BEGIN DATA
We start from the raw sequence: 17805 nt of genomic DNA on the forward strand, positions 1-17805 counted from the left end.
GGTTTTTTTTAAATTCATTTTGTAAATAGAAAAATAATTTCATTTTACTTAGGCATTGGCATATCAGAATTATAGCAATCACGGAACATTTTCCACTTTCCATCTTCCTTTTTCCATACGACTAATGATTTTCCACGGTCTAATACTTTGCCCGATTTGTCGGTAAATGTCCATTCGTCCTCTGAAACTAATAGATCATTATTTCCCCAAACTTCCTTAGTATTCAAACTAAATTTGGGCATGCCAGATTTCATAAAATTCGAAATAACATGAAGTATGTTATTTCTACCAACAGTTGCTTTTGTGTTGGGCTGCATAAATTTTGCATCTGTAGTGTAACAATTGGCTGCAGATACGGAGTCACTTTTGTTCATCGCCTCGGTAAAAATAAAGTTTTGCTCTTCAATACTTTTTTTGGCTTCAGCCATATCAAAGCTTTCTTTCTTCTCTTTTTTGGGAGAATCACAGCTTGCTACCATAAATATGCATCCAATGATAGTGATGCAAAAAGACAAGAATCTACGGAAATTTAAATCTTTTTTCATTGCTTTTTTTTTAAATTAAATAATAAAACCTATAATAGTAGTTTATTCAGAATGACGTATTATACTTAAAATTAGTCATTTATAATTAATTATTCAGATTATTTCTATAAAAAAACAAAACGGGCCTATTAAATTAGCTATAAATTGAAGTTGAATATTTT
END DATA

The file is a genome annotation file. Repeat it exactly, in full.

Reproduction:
We start from the raw sequence: 17805 nt of genomic DNA on the forward strand, positions 1-17805 counted from the left end.
GGTTTTTTTTAAATTCATTTTGTAAATAGAAAAATAATTTCATTTTACTTAGGCATTGGCATATCAGAATTATAGCAATCACGGAACATTTTCCACTTTCCATCTTCCTTTTTCCATACGACTAATGATTTTCCACGGTCTAATACTTTGCCCGATTTGTCGGTAAATGTCCATTCGTCCTCTGAAACTAATAGATCATTATTTCCCCAAACTTCCTTAGTATTCAAACTAAATTTGGGCATGCCAGATTTCATAAAATTCGAAATAACATGAAGTATGTTATTTCTACCAACAGTTGCTTTTGTGTTGGGCTGCATAAATTTTGCATCTGTAGTGTAACAATTGGCTGCAGATACGGAGTCACTTTTGTTCATCGCCTCGGTAAAAATAAAGTTTTGCTCTTCAATACTTTTTTTGGCTTCAGCCATATCAAAGCTTTCTTTCTTCTCTTTTTTGGGAGAATCACAGCTTGCTACCATAAATATGCATCCAATGATAGTGATGCAAAAAGACAAGAATCTACGGAAATTTAAATCTTTTTTCATTGCTTTTTTTTTAAATTAAATAATAAAACCTATAATAGTAGTTTATTCAGAATGACGTATTATACTTAAAATTAGTCATTTATAATTAATTATTCAGATTATTTCTATAAAAAAACAAAACGGGCCTATTAAATTAGCTATAAATTGAAGTTGAATATTTT